To be explicit, It Follows is simultaneously a remarkably well-executed horror movie, and an exceedingly thoughtful meditation on sexual trauma that adroitly draws on its generic source material to force us to confront the anxieties, contradictions and lingering effects that "follow" survivors (and perpetrators) of sexual violence.
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FOLLOWING this opening, we are introduced to Jay (Maika Monroe), a 20-something college student from an unnamed Detroit suburb, her group of friends, and the monotonous suburban boredom of their seemingly average lives. Jay prepares for a date with a new boy. Her sister Kelly watches old monster movies. Her friend-zoned childhood companion, Paul (Keir Gilchrist), casually sips from and passes around a flask. To underscore the mood, off-colored Yara even reads passages from Dostoyevsky's The Idiot off a bright pink seashell-shaped cell phone. Everything in their sleepy lives exudes a timeless teenaged ennui that is shattered after Jay's date goes horribly wrong.
Parked in the shadow of a towering abandoned building, Jay and the aforementioned new boy--Hugh--have sex in the backseat of his car. Post-coitus, Jay nostalgically reminisces about her childhood fantasies of being old enough to have a boyfriend, while Hugh tenderly kisses her back and neck before thrusting a chloroform rag over her mouth. When Jay regains consciousness, she finds herself disoriented, in her underwear, and bound to a wheelchair in a dusty rubble strewn room.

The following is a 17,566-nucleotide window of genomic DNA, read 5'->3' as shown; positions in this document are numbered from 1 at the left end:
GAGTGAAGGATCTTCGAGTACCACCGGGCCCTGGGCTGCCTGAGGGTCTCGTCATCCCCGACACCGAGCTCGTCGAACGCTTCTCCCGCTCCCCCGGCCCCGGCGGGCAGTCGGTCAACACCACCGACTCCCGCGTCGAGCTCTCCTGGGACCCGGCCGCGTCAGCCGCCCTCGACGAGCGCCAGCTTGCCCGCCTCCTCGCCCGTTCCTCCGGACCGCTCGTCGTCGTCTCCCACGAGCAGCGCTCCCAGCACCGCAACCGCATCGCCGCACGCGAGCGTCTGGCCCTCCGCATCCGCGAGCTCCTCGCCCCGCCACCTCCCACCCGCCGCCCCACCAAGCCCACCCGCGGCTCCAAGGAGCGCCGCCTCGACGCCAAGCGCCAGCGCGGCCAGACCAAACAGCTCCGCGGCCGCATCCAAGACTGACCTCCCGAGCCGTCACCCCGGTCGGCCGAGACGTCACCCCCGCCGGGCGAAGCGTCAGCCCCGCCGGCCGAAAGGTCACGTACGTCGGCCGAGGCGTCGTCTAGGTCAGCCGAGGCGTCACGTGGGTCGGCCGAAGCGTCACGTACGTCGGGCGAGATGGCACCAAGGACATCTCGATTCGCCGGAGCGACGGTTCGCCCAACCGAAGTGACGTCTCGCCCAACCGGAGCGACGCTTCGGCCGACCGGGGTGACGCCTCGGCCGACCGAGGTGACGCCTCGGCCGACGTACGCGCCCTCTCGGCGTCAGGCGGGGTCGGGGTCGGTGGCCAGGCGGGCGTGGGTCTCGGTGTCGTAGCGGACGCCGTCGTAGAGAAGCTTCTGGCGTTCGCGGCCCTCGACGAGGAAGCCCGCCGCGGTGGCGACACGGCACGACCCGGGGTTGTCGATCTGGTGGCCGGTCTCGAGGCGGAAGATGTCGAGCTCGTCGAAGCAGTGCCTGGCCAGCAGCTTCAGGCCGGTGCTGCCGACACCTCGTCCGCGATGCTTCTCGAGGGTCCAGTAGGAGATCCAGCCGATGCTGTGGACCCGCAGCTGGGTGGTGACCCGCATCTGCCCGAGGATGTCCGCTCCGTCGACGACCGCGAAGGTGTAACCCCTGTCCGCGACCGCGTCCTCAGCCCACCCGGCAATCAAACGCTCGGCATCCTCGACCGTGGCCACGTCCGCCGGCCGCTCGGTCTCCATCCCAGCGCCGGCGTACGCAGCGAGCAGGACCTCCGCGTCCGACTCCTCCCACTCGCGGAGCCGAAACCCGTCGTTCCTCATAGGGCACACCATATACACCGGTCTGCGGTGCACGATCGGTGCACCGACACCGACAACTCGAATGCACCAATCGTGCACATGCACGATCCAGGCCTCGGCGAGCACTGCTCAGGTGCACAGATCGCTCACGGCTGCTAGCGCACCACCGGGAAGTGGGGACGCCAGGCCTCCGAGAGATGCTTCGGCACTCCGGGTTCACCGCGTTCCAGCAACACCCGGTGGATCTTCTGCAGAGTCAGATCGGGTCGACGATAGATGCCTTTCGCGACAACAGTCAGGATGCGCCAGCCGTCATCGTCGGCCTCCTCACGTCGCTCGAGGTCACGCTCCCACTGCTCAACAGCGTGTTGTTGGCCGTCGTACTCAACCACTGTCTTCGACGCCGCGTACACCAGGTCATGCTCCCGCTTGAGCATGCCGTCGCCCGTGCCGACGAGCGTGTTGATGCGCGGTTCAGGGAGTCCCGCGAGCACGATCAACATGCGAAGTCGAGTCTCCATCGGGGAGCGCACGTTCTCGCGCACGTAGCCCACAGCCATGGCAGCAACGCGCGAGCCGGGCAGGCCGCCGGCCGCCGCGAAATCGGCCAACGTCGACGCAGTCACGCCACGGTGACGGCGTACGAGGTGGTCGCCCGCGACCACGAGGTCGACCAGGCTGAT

Hugh assures her that what he's doing is an act of kindness, imploring her to listen very carefully. We learn, with Jay, that by sleeping with her Hugh has passed along a thing that will follow her, and eventually kill her, if she doesn't give it to someone else. As he hurriedly explains everything else he knows about this curse--that it can only be seen by those it follows, that it can take any form and that it will come back after him if it gets her--Mitchell's monster makes its first appearance, as a jarringly naked woman ambles onto the scene, eerily creeping toward the incapacitated Jay.
Finished introducing us to the titular "It," Mitchell spares no time making clear what his movie is "really about." In quick succession, an off-frame police officer unfeelingly asks whether Jay's sexual encounter "was consensual," she is shown in a cold hospital room with a silent doctor preparing to examine her, and she stares blankly into the bathroom mirror in her underwear.
That Jay is shown, immediately following her assault, navigating a series of the all-too-familiar shaming/stigma-inducing interactions faced by rape survivors both accentuates her feeling of isolation (and thus our own anxiety about her situation) and establishes that the movie has a thing or two to say about sexual trauma.
Sex and sexual trauma have long served as a subtext integrated into the grammar of nearly all slashers, but It Follows makes this issue central to both the effectiveness of its scares and the impact of its thematic content. Survivors of sexual assault can be haunted by fear, shame and guilt. For Jay, these enduring effects of her assault are given monstrous, corporeal form, and they follow her everywhere she goes.